• Collection of recycled policies betray lack of vision and ambition.  
  • Steps must go further to meet legally binding targets and stimulate investment into the UK. 
  • Manifesto arguably treats Net Zero as a cost to the UK – the REA does not acknowledge this and calls for the recognition of the significant benefits. 


The REA (Association for Renewable Energy and Clean Technology) is disappointed by the lack of new concrete policies, ambition and vision displayed in the Conservative manifesto published today. More broadly, the inference that Net Zero is a burden the UK economy must bear, rather than an opportunity to be seized, is a dangerous narrative and one the REA strongly pushes back on. 

Growing the economy and delivering net zero go hand in hand.  The UK’s net zero economy grew by 9% in 2023, in stark contrast to the wider economy’s stagnation, with GDP growth at just 0.1%. The latest research indicates that investments to achieve net zero could create approximately 250,000 full-time equivalent jobs by 2030. This includes 150,000 direct jobs and a further 100,000 indirect jobs in the construction, installation, and operation of new technologies, as well as jobs further up the UK supply chain, such as manufacturing. 

The manifesto does not recognise the benefits and opportunities from Net Zero, suggesting it being a burden on households instead – which the REA strongly rejects. The REA has recently published a Net Zero mythbusting paper, to counteract misconceptions and misinformation surrounding the energy transition.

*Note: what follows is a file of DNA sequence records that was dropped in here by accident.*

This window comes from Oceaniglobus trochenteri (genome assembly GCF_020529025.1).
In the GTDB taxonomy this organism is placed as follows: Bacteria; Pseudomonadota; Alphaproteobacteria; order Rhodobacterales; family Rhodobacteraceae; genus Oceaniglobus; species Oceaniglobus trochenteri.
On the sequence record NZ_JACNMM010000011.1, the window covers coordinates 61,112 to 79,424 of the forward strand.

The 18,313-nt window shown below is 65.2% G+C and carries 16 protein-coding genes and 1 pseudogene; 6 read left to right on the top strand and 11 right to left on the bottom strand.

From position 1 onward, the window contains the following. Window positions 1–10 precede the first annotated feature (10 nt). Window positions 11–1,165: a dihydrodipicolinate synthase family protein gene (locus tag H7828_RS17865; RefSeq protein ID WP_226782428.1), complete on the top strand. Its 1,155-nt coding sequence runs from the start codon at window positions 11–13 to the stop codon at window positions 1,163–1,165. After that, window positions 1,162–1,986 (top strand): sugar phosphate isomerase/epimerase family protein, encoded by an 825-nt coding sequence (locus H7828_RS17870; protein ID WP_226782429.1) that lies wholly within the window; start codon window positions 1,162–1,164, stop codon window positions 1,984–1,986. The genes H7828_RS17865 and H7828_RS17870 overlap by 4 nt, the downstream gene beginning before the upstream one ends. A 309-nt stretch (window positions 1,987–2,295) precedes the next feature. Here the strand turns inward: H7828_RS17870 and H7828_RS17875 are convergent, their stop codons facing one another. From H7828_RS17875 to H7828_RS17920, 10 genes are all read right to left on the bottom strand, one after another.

Frank Gordon, Director of Policy, REA (Association for Renewable Energy and Clean Technology), said: 

“There are a few welcome measures in the Conservative manifesto, for example confirming support for Carbon Capture, Use and Storage (CCUS), increasing wind power and implementing the findings of the Winser Review to speed up the lead time for renewables to connect to the grid – however overall it lacks ambition and continues the PM’s divisive tone on tackling Net Zero, which is not helpful for the sector.   

A possible concern is the commitment ‘not to introduce any new green levies’ and reduce existing ones, which calls into question how they will fund Net Zero and the expansion of offshore wind and the networks they commit to elsewhere in the same document.  

We do not recognise the characterisation in places of Net Zero as a burden to the economy and households. Rather we highlight this Government’s previous approach that recognised energy security and Net Zero as two sides of the same coin within their plans for Powering Up Britain. Investment in Net Zero delivers real economic opportunities for growth and demonstrable real returns in the form of an affordable, secure and decarbonised energy system.”